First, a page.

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Rep To Weight Ratio

Nov 3, 2021

One of the questions I get most as a trainer from people starting a weight lifting regiment is “how many reps, how much weight, and how many sets should I do for each exercise. The answer mostly depends on what your main goal is. If you are trying to increase general strength, build lean muscle mass, or increase your endurance and over all aerobic ability the numbers are going to be different.

Before getting into the rep/weight/set ratios it is good to understand the concept or training philosophy of “greasing the groove” which is when we try and find the correct rep to weight ratio. For this we want to find the weight where we aren't maxing out on our last rep every set, but also not doing so light a weight that after your last rep you feel like you can do twice as many. Try and find a weight where you feel like you could do 25% more reps at the end of the set. So if you are going for 10 reps, when you are done with the last one you should feel like you could have done 2-3 more before maxing out. This training styles helps keep us from having our form break down towards the end of the repetitions while also making sure we are targeting the proper resistance. If you do 10 bicep curls at a weight you could do 100, you aren’t going to get much out of it.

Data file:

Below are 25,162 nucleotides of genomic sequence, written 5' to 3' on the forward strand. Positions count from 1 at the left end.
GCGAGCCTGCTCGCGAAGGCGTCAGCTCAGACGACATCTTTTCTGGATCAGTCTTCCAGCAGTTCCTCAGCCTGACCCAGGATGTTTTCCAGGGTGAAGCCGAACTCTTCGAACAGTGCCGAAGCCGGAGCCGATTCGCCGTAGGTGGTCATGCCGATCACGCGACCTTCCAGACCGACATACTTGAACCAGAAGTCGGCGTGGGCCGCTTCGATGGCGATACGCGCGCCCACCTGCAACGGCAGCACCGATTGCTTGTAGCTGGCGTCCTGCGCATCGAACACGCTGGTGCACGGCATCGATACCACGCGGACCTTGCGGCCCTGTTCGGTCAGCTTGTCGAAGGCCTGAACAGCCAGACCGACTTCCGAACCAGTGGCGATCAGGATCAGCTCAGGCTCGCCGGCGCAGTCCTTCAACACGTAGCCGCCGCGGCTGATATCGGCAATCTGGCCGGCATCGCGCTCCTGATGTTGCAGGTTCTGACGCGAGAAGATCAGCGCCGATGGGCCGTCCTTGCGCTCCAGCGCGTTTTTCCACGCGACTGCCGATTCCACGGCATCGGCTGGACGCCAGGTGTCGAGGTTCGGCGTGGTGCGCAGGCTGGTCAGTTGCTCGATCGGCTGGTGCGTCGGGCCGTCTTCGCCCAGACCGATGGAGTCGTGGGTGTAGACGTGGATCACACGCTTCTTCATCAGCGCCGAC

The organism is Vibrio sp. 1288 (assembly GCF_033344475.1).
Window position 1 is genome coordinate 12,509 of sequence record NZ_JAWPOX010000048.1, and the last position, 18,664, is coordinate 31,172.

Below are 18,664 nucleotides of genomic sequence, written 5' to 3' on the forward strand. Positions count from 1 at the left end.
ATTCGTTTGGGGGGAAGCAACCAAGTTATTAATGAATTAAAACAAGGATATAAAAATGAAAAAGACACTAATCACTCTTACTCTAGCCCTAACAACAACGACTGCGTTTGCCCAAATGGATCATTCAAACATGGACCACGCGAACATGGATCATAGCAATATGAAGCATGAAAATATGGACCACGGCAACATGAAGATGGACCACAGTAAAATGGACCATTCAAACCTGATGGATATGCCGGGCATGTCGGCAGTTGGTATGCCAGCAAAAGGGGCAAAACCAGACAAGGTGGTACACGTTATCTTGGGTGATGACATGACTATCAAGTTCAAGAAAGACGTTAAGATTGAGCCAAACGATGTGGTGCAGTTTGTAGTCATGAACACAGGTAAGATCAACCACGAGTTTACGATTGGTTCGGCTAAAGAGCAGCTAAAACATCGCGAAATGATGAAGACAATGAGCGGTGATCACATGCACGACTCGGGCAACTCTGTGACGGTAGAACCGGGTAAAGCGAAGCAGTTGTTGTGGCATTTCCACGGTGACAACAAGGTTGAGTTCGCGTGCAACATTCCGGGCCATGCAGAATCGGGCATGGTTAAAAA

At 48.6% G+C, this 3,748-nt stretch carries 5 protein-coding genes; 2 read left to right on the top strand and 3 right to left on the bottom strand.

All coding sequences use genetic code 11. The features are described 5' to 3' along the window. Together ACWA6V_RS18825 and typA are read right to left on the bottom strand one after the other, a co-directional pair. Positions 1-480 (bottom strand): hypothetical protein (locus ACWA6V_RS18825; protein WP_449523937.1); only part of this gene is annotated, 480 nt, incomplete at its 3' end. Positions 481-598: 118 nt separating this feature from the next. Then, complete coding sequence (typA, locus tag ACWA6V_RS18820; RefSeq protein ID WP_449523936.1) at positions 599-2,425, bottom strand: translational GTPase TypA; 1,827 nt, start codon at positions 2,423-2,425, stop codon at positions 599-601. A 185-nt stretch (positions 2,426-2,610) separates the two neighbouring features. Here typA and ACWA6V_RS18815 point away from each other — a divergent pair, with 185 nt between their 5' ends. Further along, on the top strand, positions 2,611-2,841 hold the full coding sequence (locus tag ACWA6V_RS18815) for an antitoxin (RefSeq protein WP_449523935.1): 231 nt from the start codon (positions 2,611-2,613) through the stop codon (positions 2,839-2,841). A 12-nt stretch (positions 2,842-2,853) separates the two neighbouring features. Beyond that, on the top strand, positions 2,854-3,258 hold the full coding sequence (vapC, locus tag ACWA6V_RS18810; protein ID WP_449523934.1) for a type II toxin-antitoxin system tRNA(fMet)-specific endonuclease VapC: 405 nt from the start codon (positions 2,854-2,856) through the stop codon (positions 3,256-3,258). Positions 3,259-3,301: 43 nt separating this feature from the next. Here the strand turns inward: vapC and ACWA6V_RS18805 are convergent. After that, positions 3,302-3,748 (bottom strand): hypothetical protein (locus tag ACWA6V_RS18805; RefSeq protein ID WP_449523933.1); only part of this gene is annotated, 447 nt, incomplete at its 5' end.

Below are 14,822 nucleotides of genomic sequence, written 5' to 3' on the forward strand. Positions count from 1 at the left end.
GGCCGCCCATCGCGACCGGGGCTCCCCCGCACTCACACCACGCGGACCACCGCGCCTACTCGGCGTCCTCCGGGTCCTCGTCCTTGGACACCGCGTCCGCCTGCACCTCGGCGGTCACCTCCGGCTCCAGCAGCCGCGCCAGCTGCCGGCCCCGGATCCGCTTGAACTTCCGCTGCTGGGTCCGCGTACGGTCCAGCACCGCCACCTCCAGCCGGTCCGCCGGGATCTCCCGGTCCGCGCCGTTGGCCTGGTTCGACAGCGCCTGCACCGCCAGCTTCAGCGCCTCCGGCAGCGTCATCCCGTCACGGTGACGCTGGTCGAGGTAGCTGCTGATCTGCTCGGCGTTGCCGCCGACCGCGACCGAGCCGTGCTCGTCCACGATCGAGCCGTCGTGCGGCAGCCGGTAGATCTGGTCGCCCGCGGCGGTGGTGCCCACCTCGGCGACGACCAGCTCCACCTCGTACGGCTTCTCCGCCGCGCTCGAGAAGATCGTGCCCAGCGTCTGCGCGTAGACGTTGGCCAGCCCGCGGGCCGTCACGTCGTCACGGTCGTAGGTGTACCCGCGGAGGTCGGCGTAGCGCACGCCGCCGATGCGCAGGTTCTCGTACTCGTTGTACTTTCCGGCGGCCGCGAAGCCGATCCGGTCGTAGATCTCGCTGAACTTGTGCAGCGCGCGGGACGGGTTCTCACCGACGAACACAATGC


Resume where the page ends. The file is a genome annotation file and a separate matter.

With this concept in mind, we then determine how many reps we want to per set. A general zone of reps is 2-7 will increase overall strength of that movement, you won’t necessarily see a lot of muscle growth only doing this many, but you will get stronger faster. 8-12 reps is the hypertrophy zone. It is the best rep count if your main goal is gaining muscle mass. 15+ reps is going to mostly increase your aerobic ability for the given movement and general aerobic system function.
For number of sets per muscle group I like to categorize them from largest muscle groups to smaller and do decreasing number of sets for the size of the muscle groups. From largest to smallest (in simplistic terms)it goes legs, back, chest, arms, shoulders, trunk. My general bracket categories are legs and back 3-5sets. Chest 3-4 sets, arms and shoulders 2-3 sets, and trunk 2 sets. And I change the sets depending on how many of each exercise I plan on doing that day. The more exercises of a given muscle group the less sets I do.
All this information is a general starting point. You might find that you want more sets or reps for one aspect of the body to compensate for prior asymmetric aspects of your body. If you did a lot of bicep curls for years and very little tricep exercises then you might want to increase the number of sets for your tricep exercises until you are at a proper ratio of stretch in each area.
Even if your main or only goal puts you into one of these brackets it is still a great idea to throw in some rep to weight counts that are in different spectrum. If you want to grow muscle mass, doing a few heavy lifts for 4 reps and some light lifts for 15 reps every now any then can greatly help you reach your main goal.
Stick to your plan and if you are having trouble staying on task or getting motivated you can always come see us in the studio!
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